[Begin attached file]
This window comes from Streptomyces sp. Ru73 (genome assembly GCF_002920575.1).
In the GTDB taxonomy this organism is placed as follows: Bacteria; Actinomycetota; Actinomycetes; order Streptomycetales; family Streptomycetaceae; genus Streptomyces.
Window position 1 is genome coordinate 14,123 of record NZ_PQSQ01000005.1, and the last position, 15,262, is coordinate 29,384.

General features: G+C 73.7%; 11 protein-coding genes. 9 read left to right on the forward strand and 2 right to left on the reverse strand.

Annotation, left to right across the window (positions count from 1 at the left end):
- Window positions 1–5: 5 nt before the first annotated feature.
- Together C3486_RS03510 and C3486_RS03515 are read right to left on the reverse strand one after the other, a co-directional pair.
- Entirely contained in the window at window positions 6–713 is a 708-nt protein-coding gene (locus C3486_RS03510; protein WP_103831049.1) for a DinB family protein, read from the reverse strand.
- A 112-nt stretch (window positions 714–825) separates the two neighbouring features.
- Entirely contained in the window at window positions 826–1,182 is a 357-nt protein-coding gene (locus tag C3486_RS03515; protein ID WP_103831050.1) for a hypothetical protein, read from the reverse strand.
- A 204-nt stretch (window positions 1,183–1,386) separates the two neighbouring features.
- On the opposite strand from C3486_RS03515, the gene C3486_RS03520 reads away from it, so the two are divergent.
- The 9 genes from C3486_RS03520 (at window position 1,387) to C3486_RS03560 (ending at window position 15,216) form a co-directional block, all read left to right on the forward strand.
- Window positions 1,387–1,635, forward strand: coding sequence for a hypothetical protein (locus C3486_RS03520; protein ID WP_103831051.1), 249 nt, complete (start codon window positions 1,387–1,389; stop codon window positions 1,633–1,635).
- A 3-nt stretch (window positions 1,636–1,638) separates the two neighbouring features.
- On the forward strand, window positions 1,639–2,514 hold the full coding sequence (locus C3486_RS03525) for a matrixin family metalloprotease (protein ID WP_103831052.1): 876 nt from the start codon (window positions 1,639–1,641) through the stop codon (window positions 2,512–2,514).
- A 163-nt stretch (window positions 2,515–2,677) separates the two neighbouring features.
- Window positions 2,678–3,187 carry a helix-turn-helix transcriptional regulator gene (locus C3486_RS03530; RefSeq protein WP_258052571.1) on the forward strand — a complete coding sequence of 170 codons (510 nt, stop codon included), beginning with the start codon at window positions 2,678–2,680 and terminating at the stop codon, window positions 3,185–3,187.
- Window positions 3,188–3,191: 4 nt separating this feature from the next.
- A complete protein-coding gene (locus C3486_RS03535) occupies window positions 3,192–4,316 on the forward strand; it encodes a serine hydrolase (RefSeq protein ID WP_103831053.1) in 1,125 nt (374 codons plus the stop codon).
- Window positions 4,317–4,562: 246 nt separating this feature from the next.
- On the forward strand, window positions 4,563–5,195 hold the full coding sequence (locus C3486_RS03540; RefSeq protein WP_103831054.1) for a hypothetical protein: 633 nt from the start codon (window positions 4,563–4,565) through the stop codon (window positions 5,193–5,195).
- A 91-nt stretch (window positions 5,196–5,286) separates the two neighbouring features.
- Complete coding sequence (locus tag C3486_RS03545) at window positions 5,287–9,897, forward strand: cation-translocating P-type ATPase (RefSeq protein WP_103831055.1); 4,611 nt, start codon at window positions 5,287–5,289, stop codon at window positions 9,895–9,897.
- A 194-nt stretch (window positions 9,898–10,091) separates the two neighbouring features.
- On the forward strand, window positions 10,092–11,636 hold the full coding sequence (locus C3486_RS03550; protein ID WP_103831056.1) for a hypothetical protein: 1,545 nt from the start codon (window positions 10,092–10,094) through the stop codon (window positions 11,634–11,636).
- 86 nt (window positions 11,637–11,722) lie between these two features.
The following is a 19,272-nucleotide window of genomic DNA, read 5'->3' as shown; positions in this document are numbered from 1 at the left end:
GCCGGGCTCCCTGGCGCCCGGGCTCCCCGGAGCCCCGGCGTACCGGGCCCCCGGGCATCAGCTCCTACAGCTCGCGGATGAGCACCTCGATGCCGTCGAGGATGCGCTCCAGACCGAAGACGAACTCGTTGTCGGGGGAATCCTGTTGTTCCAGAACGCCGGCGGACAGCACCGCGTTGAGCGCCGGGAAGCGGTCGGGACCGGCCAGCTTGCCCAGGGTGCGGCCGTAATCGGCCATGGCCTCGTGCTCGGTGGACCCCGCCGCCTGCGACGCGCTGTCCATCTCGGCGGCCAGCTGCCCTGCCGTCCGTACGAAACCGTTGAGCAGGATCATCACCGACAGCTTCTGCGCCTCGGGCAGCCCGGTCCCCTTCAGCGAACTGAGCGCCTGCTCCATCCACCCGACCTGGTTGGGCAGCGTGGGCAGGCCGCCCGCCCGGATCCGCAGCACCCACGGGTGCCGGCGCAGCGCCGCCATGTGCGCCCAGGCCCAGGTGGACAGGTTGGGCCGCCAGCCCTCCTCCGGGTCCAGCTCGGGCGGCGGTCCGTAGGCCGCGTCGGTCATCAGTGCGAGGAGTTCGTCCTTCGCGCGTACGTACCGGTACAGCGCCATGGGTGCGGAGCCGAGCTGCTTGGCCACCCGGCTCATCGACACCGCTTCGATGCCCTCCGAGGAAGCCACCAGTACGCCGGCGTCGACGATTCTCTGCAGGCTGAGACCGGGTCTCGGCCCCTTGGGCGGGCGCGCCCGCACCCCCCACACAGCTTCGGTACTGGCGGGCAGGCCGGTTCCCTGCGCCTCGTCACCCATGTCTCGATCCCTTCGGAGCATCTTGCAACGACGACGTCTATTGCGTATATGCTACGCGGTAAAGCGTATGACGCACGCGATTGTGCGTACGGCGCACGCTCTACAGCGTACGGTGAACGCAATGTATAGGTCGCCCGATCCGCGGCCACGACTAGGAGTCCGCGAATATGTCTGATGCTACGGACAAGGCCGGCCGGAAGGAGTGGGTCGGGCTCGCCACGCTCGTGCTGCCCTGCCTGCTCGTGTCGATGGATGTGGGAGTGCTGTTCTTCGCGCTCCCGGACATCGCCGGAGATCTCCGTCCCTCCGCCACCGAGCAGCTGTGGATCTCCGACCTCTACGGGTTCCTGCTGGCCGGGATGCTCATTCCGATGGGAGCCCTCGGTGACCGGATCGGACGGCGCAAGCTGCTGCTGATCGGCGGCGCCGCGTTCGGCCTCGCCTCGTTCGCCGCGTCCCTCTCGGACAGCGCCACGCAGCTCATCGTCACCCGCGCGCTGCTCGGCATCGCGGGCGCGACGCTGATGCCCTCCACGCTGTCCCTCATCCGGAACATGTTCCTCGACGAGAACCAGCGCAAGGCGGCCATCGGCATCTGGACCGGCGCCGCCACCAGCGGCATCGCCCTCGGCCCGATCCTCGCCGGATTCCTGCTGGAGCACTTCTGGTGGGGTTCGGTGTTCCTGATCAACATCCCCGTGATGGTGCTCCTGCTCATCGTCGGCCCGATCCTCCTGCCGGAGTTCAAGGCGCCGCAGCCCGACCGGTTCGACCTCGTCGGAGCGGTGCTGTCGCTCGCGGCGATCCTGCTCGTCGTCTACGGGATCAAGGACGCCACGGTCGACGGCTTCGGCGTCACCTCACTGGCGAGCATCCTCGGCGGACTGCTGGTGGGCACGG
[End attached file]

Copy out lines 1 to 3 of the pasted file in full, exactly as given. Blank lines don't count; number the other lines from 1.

This window comes from Streptomyces sp. Ru73 (genome assembly GCF_002920575.1).
In the GTDB taxonomy this organism is placed as follows: Bacteria; Actinomycetota; Actinomycetes; order Streptomycetales; family Streptomycetaceae; genus Streptomyces.
Window position 1 is genome coordinate 14,123 of record NZ_PQSQ01000005.1, and the last position, 15,262, is coordinate 29,384.